John Edwards is cleared over ‘sexpenses’allegations

DISGRACED former United States’ senator John Edwards has hinted at a return to politics after a mistrial in a case alleging his misuse of campaign funds.

• John Edwards suggests he may return to public office after being acquitted of illegaly directing campaign contributions for

• Edwards had been accused of directing funds to woman with whom he was having an affair while his wife was ill with breast cancer

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• Jurors admit that they thought Democrat was guilty, lamenting insufficient evidence to convict

• Key prosecution witnesses ‘lacked credibility’

The one-time presidential candidate said he believed he still had a role to play in public life following his acquittal on one charge of illegally directing contributions and no verdict being reached on five other counts at his trial in Greensboro, North Carolina.

“I really believe God thinks there’s still some good things I can do,” said Mr Edwards, 58, who was already damaged by his covering up of an extramarital affair with in which he fathered an illegitimate daughter.

Mr Edwards made a veiled admission, typical of a US politician seeking a return to office.

“While I do not believe I did anything illegal, or ever thought I was doing anything illegal, I did an awful, awful lot that was wrong and there is no one else is responsible for my sins,” he said.

Legal experts and other jurors pointed to lack of credibility of a key prosecution witness, Mr Edwards’ former aide Andrew Young. Prosecutors alleged Young and wife Cheri personally received campaign contributions intended to underpin Mr Edwards’ run for the Democratic nomination for the 2008 presidential election, but instead used the funds to pay rent and living expenses for the politician’s pregnant mistress, Rielle Hunter.

Mr Edwards kept his wife Elizabeth, who was fighting breast cancer and who died in 2010, in the dark about his affair with the blonde filmmaker. Mr Young later claimed publicly, then denied, he was the father of Ms Hunter’s daughter Quinn, born in February 2008, then cashed in on the scandal by writing a best-selling book on his experiences.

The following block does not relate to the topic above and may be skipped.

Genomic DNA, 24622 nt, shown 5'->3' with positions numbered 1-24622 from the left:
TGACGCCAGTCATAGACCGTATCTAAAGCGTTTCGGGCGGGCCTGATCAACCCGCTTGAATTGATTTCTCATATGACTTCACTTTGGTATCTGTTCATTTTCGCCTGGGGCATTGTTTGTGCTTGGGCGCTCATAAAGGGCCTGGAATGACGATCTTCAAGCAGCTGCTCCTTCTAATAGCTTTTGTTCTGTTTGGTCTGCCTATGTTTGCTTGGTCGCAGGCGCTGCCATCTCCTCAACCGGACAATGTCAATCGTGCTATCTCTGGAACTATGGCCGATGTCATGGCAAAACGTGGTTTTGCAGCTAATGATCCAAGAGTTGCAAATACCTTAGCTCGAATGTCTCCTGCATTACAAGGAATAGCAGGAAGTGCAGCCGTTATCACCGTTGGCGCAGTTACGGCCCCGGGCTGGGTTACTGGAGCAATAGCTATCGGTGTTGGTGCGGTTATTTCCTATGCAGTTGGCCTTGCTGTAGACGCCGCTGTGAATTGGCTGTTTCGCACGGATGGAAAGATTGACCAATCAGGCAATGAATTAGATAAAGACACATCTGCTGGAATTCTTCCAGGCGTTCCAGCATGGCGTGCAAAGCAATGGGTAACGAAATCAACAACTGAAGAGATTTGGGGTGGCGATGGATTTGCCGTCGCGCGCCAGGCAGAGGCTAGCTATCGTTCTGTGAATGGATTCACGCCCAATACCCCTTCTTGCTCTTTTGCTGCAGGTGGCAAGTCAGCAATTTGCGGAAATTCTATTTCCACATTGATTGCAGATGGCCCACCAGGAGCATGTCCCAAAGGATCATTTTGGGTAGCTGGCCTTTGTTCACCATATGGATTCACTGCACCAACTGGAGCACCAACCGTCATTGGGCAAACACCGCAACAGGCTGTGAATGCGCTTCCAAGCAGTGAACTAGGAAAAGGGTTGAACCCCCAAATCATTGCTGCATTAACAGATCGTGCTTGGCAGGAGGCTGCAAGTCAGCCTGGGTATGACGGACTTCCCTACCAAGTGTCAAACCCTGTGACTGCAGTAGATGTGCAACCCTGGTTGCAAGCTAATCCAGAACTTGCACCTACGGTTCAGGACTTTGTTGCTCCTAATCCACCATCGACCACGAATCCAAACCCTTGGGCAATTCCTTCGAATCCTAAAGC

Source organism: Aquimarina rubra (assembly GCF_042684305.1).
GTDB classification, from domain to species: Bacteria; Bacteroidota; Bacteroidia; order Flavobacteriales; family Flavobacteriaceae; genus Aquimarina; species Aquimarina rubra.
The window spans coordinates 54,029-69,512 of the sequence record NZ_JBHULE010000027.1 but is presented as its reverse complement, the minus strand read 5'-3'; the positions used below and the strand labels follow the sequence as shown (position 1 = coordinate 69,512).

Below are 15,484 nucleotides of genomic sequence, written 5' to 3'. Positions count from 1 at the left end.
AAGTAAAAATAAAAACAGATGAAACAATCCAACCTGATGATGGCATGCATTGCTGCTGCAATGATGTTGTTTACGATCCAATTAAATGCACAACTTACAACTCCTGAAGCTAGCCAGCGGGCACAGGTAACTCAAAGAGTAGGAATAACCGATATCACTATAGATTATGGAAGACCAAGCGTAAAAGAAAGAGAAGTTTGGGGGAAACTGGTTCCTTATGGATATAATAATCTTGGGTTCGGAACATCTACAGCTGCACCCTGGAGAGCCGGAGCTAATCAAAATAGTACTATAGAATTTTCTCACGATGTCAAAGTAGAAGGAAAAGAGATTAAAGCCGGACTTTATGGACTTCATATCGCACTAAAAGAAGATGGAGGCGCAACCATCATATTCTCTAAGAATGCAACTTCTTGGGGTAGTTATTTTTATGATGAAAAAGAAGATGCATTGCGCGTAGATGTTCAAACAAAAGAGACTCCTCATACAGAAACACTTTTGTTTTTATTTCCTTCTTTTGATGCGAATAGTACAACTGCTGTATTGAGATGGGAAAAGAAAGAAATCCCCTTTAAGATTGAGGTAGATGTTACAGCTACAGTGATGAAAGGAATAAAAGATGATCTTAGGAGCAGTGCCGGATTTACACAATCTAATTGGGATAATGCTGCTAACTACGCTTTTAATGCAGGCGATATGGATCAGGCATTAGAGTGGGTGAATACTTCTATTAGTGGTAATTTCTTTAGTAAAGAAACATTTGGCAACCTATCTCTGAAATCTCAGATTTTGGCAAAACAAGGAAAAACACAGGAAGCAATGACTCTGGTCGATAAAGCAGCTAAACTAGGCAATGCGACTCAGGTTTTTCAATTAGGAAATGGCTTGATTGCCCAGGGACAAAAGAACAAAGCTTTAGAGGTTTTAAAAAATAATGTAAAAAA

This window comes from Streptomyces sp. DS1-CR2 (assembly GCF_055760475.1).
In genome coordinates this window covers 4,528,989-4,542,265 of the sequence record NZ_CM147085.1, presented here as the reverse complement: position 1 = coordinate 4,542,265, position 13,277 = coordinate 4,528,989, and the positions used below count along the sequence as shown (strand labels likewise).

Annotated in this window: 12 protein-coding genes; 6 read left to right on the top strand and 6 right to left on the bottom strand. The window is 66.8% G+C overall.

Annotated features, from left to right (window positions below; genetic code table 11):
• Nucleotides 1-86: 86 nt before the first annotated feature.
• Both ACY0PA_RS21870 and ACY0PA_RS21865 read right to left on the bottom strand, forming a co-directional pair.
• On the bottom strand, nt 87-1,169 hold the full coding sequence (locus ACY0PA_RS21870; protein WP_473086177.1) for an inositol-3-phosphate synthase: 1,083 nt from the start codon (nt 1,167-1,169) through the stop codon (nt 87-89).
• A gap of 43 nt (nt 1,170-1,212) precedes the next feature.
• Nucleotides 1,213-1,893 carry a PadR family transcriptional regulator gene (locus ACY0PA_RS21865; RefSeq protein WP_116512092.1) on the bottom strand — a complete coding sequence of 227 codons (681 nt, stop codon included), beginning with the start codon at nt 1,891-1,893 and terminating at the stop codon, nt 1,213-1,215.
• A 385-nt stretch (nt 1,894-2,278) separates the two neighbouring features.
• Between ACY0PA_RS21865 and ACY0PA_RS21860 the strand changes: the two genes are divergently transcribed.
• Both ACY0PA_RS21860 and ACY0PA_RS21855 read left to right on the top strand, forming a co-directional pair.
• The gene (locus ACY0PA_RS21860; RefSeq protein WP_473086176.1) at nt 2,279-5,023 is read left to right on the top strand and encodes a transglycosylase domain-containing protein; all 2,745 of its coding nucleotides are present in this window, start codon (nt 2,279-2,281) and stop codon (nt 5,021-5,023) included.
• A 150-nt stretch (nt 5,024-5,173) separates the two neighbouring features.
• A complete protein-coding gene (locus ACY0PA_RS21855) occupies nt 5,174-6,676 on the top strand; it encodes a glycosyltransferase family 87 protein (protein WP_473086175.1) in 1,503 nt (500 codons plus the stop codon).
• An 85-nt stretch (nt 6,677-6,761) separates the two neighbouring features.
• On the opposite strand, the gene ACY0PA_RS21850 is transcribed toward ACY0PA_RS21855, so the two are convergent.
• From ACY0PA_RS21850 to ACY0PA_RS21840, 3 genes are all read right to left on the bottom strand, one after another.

Speculation over Mr Edwards’ future came as US Justice Department sources hinted it would not seek a retrial, and jurors in the case explained why they emerged deadlocked from nine days of deliberations.

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“I think he had some knowledge of where the money was going [but] the evidence wasn’t there,’’ juror Ladonna Foster, said. Another, Cindu Aquaro, said: “He was just smart enough to hide it. I think he was guilty, but the evidence just was not there for us to prove guilt.”

Legal experts and other jurors pointed to lack of credibility of Mr Young.

“I think the credibility of the witness was something that was of utmost importance to us,” the jury foreman, David Recchion, said.“I think, unfortunately, that was probably the key part of the miss for the prosecution.”

A succession of other witnesses testified against Mr Edwards during the six-week trial as the prosecution tried and failed to prove he was aware of the illegal channelling of funds, including a $1 million (£650,000) donation from Virginia heiress Rachel “Bunny” Mellon.

But Mr Edwards’ public reputation was already in tatters before the trial because of his treatment of his sick wife and conduct over the affair, observers say. Chris Cillizza, a political analyst for the Washington Post, said he believed Edwards was too damaged to have any hope of a comeback despite the acquittal and mistrial.

“The public wanted to exact a measure of revenge on Edwards,” he blogged. “Edwards had already seen his future political ambitions destroyed. There was very little left to take from Edwards but his moral crimes were such that many people hoped that the jury would try to do it.”

Mr Edwards was near to tears when judge Catherine Eagles announced the collapse of the trial and discharged the jury.

He put a finger to his lip and turned and smiled at his daughter Cate in the public gallery. He later thanked her for her support and also paid tribute to daughter Quinn, four, on the courthouse steps.